When a Garden Club gal plots to get the greenhouse of her dreams, hilarity blooms! Support our young theatre students, get your tickets to this comedy-in-3-acts today:
I loved reading this article and learning more about the film & media work going on at Bristol-Warren’s Hugh Cole Elementary School. Too often, exceptional and creative learning opportunities in or after school are dependent on the parents who come up with them and put in the volunteer hours to keep them going, and when those parents move on, the programs fall apart. This is not a slam – the current trend in expectations-from-above is laying claim to every minute of teachers’ and principals’ time in school. That’s why this program stands out – it has grown and evolved over the years, and seems to have lasted in spite of the inevitable departure of its parent-creator, Katie Reaves. I often wonder, when I read about excellent programs like this one, how might they be expanded to other schools? I think we could learn a lot from Katie Reaves and the Hugh Cole educators who have embraced this program.
“Children who participate become knowledgeable about the messages they are daily bombarded with. It allows students to deconstruct them so they become critical and analytic consumers. They know the tricks of the trade, so they are not at the mercy of the media. If they can watch it and play with it, they are also able to know how to work and create with it.” -Katie Reaves
Read the full article here: “When Children Make Media: A Visit to the Hugh Cole School” by Marketa Zezulkova
Japanese fish printing, children’s art, a local treasure, a grand opening and a chance to help an artist in need – these are the happenings that have grabbed my attention for tonight’s ART Night in Bristol and Warren:
Featured Open Studio artist Susan O’Donnell is a graduate of Roger Williams University. Her art technique is GYOTAKU (gee-yo-tah-koo) – the Japanese art of fish printing. She brings a whimsical twist to this ancient art with bright color canvases and a more decorative style. Her prints have been reviewed in numerous magazines and she shows and she sells her art throughout the country. Visit her at 39 State Street in Bristol.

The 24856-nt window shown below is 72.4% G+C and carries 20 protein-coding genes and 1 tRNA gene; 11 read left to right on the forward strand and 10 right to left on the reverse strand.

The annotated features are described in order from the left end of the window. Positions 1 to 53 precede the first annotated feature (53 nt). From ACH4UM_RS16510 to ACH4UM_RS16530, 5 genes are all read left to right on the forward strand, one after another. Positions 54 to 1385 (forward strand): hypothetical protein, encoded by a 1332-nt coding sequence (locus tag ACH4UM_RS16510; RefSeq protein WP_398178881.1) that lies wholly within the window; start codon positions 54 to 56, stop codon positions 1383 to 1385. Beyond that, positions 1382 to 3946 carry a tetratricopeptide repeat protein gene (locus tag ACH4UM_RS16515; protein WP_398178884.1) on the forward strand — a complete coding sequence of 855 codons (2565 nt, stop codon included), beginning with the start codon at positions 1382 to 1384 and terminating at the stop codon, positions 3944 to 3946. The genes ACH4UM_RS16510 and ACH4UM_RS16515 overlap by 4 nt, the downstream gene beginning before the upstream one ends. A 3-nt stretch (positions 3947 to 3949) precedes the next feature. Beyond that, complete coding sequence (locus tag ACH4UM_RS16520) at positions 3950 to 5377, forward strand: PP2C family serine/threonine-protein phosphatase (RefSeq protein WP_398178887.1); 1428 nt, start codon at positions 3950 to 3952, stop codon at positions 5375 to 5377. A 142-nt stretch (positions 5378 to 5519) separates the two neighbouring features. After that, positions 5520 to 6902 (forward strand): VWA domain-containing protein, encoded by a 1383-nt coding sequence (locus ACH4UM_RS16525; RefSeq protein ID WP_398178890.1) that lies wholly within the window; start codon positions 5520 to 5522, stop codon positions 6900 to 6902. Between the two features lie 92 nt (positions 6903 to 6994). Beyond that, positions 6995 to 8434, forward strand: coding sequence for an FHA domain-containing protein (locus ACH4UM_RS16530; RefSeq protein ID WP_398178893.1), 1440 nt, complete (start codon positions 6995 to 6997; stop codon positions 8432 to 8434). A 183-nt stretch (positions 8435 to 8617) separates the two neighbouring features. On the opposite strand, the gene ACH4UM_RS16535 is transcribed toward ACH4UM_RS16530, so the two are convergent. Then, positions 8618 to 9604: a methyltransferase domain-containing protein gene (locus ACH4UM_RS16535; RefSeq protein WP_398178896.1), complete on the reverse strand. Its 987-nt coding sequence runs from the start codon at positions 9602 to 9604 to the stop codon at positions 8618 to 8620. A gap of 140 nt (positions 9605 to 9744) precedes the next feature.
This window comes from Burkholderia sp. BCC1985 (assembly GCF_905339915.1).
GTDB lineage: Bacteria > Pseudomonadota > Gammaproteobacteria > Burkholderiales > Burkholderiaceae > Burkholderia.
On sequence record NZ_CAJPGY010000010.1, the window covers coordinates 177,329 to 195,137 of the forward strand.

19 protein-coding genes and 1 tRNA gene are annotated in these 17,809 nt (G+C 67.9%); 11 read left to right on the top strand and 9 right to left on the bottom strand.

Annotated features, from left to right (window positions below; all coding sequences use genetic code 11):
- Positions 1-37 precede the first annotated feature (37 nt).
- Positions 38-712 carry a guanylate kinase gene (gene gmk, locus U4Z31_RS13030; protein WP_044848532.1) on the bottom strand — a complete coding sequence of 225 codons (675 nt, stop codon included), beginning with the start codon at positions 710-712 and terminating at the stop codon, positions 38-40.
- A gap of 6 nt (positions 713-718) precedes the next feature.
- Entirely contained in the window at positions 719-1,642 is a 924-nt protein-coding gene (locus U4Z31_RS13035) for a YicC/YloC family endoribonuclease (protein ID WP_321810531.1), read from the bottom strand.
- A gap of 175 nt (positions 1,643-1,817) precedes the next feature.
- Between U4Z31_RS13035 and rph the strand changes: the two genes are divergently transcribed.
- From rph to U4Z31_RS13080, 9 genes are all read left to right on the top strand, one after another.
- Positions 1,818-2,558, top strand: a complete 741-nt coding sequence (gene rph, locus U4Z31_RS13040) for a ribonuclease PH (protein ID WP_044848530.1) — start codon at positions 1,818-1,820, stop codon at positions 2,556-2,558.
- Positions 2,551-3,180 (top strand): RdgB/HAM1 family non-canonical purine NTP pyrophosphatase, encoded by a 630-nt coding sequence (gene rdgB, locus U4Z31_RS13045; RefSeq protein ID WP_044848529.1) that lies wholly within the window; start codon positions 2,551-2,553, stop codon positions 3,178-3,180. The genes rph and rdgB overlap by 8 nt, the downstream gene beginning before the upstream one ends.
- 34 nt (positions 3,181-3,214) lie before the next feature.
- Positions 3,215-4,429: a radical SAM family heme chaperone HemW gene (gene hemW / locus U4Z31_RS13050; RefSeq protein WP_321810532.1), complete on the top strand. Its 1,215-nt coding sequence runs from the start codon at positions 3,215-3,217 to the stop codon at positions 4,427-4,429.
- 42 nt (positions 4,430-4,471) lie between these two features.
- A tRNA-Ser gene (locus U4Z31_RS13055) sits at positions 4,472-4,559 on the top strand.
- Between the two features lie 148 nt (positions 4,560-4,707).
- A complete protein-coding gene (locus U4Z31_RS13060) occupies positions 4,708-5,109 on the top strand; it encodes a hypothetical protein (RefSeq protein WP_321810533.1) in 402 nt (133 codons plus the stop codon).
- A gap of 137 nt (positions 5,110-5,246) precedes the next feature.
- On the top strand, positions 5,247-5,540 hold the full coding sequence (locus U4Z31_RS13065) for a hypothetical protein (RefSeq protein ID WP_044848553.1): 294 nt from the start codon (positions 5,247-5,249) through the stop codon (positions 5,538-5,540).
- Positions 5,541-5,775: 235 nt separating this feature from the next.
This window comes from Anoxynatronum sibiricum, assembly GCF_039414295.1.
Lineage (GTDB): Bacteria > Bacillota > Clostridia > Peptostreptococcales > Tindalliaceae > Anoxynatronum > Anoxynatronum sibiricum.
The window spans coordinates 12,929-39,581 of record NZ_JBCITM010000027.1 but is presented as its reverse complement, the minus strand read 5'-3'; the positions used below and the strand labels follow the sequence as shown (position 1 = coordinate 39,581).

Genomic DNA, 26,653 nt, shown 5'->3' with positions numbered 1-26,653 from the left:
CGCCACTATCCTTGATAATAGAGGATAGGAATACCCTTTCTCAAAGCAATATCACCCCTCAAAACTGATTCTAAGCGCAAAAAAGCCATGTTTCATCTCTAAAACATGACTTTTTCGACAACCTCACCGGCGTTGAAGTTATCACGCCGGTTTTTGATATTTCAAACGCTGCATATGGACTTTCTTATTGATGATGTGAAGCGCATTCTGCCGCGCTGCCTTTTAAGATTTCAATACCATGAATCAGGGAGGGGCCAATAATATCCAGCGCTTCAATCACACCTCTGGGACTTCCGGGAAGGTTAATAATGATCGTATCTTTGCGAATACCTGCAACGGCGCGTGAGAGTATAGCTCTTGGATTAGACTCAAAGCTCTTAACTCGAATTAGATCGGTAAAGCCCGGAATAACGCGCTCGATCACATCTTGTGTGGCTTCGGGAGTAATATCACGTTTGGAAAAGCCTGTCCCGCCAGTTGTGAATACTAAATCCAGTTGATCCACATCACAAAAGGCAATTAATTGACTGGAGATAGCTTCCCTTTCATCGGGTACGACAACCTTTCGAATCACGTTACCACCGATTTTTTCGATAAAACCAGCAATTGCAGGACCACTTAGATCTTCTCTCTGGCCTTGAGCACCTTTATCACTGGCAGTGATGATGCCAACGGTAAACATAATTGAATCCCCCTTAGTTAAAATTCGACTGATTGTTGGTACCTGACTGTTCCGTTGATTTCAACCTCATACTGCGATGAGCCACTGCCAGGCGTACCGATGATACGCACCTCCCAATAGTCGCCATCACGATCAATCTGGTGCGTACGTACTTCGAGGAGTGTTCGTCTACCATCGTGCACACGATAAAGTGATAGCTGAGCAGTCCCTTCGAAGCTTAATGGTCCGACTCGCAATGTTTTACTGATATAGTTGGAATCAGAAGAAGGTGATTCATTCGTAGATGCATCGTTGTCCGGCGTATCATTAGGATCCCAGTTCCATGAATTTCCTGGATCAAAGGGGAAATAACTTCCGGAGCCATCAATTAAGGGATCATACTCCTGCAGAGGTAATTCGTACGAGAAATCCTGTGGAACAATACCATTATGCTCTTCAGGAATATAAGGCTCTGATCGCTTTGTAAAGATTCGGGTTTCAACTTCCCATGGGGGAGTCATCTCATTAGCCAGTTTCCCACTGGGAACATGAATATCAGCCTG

The Rockwell School Arts Night includes artwork from each student in Rockwell School. On display are works in a variety of mediums created by students ranging from kindergarten to the 5th grade. The students took inspiration from famous artists, different cultures, illustrated books and more. Arts Night will also feature student musical performances. Visit them at 1225 Hope Street in Bristol.
The Colt Andrews School 2013 Art Show Opening is from 6pm ’til 7pm on ART Night. All students in Kindergarten through Grade 5 will have artwork in the exhibit, which runs until June 4th at 570 Hope Street in Bristol.
Imago Foundation for the Arts sponsors a special exhibit featuring artwork by students from Mt. Hope High School. More than 50 art works by advanced students in ceramics, sculpture, drawing, painting, photography, and computer graphics are on display through June 14 at the IMAGO gallery at 36 Market Street in Warren.
Featured Open Studio artist Don Primiano is a painter and founder of Don’s Art Shop in Warren. Don’s paintings cover a wide spectrum of styles, personalized visions to social issues. Sometimes referred to as a ‘sophisticated primitive’, Primiano has enjoyed an independent, old-world, bohemian life-style, always surrounded by close friends and followers. His work, however, truly reflects an optimistic warmth and enthusiasm throughout. Visit him at 543 Main Street in Warren.
Come to the grand opening celebration of a new gallery space, Bohème! Featuring wonderful local artists, including Clavin Kahn, Nick Lane, Zan Norlund, Samantha Robshaw & Dara Raisner. Bohème is a place to celebrate local art and the people who have created it. There will be refreshments & live music, too! Stop in at 504 Main Street in Warren.
The Wooden Midshipman is hosting an artist fundraiser with musicians Joe Fletcher & Will Houlihan – the net proceeds from the sale of all art will go to support Brown Bird, a wonderful local band that’s been dealing with mounting medical bills and a partially cancelled tour due to struggles with an ongoing illness. Expect to find all kinds of amazing work, both prints and originals, from local artists in all mediums. Plus food, music, and libations! Catch this event at 146 Water Street in Warren.